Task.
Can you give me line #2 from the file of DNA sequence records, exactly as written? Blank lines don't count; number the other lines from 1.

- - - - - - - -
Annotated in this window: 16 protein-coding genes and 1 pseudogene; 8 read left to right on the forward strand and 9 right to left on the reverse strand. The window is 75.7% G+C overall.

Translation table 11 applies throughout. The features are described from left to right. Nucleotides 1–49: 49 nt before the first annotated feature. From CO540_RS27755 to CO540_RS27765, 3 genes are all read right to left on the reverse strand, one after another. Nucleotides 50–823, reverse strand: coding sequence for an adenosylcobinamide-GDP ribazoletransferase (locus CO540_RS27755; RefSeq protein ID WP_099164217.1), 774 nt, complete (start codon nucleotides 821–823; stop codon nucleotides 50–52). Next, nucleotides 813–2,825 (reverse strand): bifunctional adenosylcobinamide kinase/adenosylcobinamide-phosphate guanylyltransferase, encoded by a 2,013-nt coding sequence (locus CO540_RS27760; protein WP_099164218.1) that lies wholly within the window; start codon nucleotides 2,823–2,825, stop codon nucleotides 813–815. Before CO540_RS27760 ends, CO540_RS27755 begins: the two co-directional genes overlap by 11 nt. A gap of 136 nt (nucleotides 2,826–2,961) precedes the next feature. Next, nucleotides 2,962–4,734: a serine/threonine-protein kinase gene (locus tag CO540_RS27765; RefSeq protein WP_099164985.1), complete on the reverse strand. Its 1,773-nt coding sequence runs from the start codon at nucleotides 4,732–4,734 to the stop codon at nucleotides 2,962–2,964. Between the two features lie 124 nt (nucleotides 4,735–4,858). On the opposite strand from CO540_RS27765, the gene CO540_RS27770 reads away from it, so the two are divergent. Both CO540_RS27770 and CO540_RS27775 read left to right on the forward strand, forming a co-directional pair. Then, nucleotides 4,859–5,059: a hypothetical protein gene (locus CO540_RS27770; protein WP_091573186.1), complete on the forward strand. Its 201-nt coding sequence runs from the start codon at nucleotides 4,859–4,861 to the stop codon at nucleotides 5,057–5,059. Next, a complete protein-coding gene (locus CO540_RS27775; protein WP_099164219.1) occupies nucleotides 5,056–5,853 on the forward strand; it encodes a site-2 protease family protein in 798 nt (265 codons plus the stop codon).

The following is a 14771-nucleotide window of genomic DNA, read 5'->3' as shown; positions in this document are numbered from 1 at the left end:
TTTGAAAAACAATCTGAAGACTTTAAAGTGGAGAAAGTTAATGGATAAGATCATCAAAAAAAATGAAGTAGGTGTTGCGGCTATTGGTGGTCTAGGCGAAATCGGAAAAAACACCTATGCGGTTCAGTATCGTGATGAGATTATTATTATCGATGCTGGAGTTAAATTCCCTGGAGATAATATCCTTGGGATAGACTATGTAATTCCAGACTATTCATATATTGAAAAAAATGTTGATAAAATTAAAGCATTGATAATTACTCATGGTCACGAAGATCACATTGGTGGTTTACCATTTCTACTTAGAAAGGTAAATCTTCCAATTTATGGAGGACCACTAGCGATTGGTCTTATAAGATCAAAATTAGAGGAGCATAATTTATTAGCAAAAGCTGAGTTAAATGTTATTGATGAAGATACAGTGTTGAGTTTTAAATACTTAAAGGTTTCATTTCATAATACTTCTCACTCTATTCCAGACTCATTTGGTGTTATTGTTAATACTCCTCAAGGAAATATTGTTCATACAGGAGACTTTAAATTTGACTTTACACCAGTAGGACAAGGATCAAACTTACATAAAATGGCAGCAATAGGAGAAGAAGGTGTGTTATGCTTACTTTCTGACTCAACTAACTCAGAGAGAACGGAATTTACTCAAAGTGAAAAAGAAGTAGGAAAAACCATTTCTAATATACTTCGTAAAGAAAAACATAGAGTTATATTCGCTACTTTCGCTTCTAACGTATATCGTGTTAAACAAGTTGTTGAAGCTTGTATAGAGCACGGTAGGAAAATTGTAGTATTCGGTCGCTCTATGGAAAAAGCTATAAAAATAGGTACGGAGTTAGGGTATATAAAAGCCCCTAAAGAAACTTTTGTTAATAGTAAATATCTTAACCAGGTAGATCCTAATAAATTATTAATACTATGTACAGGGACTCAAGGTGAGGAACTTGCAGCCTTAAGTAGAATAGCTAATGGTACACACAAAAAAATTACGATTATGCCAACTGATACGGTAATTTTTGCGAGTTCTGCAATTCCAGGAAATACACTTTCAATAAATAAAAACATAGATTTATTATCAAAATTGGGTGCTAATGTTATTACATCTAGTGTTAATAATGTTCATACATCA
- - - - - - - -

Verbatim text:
Translation table 11 applies throughout. The features are described from left to right. Nucleotides 1–49: 49 nt before the first annotated feature. From CO540_RS27755 to CO540_RS27765, 3 genes are all read right to left on the reverse strand, one after another. Nucleotides 50–823, reverse strand: coding sequence for an adenosylcobinamide-GDP ribazoletransferase (locus CO540_RS27755; RefSeq protein ID WP_099164217.1), 774 nt, complete (start codon nucleotides 821–823; stop codon nucleotides 50–52). Next, nucleotides 813–2,825 (reverse strand): bifunctional adenosylcobinamide kinase/adenosylcobinamide-phosphate guanylyltransferase, encoded by a 2,013-nt coding sequence (locus CO540_RS27760; protein WP_099164218.1) that lies wholly within the window; start codon nucleotides 2,823–2,825, stop codon nucleotides 813–815. Before CO540_RS27760 ends, CO540_RS27755 begins: the two co-directional genes overlap by 11 nt. A gap of 136 nt (nucleotides 2,826–2,961) precedes the next feature. Next, nucleotides 2,962–4,734: a serine/threonine-protein kinase gene (locus tag CO540_RS27765; RefSeq protein WP_099164985.1), complete on the reverse strand. Its 1,773-nt coding sequence runs from the start codon at nucleotides 4,732–4,734 to the stop codon at nucleotides 2,962–2,964. Between the two features lie 124 nt (nucleotides 4,735–4,858). On the opposite strand from CO540_RS27765, the gene CO540_RS27770 reads away from it, so the two are divergent. Both CO540_RS27770 and CO540_RS27775 read left to right on the forward strand, forming a co-directional pair. Then, nucleotides 4,859–5,059: a hypothetical protein gene (locus CO540_RS27770; protein WP_091573186.1), complete on the forward strand. Its 201-nt coding sequence runs from the start codon at nucleotides 4,859–4,861 to the stop codon at nucleotides 5,057–5,059. Next, a complete protein-coding gene (locus CO540_RS27775; protein WP_099164219.1) occupies nucleotides 5,056–5,853 on the forward strand; it encodes a site-2 protease family protein in 798 nt (265 codons plus the stop codon).